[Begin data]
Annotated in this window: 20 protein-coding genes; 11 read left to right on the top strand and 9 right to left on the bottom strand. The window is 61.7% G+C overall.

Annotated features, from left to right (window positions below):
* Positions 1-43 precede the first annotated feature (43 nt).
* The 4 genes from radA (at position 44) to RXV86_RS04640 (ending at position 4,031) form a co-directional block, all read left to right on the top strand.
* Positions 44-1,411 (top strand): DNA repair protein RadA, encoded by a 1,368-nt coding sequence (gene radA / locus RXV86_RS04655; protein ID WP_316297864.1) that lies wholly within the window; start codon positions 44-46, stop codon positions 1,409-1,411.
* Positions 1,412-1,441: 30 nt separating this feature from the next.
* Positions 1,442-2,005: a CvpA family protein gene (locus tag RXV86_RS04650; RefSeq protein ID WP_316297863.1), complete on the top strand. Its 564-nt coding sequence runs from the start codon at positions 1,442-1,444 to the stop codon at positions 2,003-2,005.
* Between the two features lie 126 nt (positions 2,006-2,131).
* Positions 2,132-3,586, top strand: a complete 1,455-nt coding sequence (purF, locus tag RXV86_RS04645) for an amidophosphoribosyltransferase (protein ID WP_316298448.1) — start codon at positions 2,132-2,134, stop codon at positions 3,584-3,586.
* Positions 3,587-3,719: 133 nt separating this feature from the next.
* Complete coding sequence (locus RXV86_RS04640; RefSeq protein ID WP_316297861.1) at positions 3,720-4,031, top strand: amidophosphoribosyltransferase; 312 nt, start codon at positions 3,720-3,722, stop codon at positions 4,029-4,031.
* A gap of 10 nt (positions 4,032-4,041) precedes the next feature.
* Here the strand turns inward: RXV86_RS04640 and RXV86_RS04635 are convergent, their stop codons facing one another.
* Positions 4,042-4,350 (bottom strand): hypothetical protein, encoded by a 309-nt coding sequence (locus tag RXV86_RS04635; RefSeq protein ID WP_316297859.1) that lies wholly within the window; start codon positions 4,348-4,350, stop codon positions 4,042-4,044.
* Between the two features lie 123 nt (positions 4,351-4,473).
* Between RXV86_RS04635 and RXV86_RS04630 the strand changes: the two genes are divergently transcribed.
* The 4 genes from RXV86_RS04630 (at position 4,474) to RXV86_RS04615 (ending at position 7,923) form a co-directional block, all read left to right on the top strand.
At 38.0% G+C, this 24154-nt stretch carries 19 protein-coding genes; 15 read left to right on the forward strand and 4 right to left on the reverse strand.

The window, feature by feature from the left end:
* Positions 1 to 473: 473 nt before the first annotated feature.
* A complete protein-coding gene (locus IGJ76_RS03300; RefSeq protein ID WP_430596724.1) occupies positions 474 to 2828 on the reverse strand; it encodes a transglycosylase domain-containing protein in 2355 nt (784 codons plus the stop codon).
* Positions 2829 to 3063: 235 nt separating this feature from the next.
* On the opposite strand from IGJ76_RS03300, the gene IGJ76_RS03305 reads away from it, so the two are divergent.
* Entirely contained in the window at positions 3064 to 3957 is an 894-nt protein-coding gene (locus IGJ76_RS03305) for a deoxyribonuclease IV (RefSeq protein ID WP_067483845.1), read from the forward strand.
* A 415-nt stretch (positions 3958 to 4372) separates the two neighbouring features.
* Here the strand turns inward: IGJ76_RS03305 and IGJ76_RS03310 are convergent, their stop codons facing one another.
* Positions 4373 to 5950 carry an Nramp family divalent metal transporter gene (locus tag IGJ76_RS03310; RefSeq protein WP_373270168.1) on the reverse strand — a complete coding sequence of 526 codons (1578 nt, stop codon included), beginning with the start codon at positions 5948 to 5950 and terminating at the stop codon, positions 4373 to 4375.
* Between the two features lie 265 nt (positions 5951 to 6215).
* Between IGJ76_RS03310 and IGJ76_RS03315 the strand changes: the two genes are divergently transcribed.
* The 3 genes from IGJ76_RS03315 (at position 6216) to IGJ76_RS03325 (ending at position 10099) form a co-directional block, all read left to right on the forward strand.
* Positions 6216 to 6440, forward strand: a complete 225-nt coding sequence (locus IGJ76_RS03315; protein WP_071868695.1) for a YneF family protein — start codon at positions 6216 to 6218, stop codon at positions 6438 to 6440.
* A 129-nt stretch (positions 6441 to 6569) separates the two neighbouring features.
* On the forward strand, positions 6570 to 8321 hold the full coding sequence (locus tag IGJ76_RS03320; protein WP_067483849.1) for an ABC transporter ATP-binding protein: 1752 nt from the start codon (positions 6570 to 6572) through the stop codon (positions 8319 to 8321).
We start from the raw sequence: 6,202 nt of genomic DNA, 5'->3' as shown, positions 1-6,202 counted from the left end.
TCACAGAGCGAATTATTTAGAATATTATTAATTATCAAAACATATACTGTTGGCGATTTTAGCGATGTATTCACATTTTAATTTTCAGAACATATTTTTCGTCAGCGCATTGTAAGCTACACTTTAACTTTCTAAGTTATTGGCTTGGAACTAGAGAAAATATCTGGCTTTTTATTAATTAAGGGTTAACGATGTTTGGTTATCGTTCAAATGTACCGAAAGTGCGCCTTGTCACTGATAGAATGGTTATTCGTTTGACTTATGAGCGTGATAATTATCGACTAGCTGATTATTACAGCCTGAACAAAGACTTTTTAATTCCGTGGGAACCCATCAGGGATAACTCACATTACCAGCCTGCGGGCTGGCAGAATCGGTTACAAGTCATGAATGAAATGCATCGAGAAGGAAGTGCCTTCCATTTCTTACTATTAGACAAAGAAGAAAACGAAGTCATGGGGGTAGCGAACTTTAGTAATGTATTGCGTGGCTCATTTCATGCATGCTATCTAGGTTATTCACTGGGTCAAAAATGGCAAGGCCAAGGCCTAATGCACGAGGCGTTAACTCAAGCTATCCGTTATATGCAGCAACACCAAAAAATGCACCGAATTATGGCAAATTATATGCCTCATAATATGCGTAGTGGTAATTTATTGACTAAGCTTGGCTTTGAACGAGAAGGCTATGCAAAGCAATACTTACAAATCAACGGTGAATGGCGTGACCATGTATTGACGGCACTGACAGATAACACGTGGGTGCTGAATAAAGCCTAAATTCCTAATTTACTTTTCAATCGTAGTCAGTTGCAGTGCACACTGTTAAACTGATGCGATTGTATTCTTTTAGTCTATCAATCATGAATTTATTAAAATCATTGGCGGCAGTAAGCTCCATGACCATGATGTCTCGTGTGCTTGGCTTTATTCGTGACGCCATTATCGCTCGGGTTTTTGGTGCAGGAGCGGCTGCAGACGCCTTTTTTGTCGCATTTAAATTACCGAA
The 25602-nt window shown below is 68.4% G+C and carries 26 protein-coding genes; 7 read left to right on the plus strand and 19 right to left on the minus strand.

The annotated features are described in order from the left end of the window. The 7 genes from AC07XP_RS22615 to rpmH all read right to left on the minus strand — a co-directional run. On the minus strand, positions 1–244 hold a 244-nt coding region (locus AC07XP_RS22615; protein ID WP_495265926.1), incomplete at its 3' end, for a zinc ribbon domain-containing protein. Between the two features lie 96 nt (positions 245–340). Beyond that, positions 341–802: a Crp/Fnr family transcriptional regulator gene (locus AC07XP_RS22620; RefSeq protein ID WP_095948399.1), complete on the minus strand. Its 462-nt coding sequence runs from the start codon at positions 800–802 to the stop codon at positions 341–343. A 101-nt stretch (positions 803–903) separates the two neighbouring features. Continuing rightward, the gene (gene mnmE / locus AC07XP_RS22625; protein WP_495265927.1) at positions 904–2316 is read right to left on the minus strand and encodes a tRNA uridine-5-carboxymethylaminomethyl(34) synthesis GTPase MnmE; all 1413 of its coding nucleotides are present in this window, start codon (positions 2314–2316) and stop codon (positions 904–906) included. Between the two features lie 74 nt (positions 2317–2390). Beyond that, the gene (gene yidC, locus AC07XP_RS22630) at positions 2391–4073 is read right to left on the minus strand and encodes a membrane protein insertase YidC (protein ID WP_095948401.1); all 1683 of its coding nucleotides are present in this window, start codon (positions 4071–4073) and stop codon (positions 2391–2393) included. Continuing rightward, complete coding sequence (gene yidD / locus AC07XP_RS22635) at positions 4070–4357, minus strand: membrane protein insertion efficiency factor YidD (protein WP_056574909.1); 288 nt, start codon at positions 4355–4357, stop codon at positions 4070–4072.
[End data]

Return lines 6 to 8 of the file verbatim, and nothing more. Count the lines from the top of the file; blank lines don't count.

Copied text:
* Positions 1,412-1,441: 30 nt separating this feature from the next.
* Positions 1,442-2,005: a CvpA family protein gene (locus tag RXV86_RS04650; RefSeq protein ID WP_316297863.1), complete on the top strand. Its 564-nt coding sequence runs from the start codon at positions 1,442-1,444 to the stop codon at positions 2,003-2,005.
* Between the two features lie 126 nt (positions 2,006-2,131).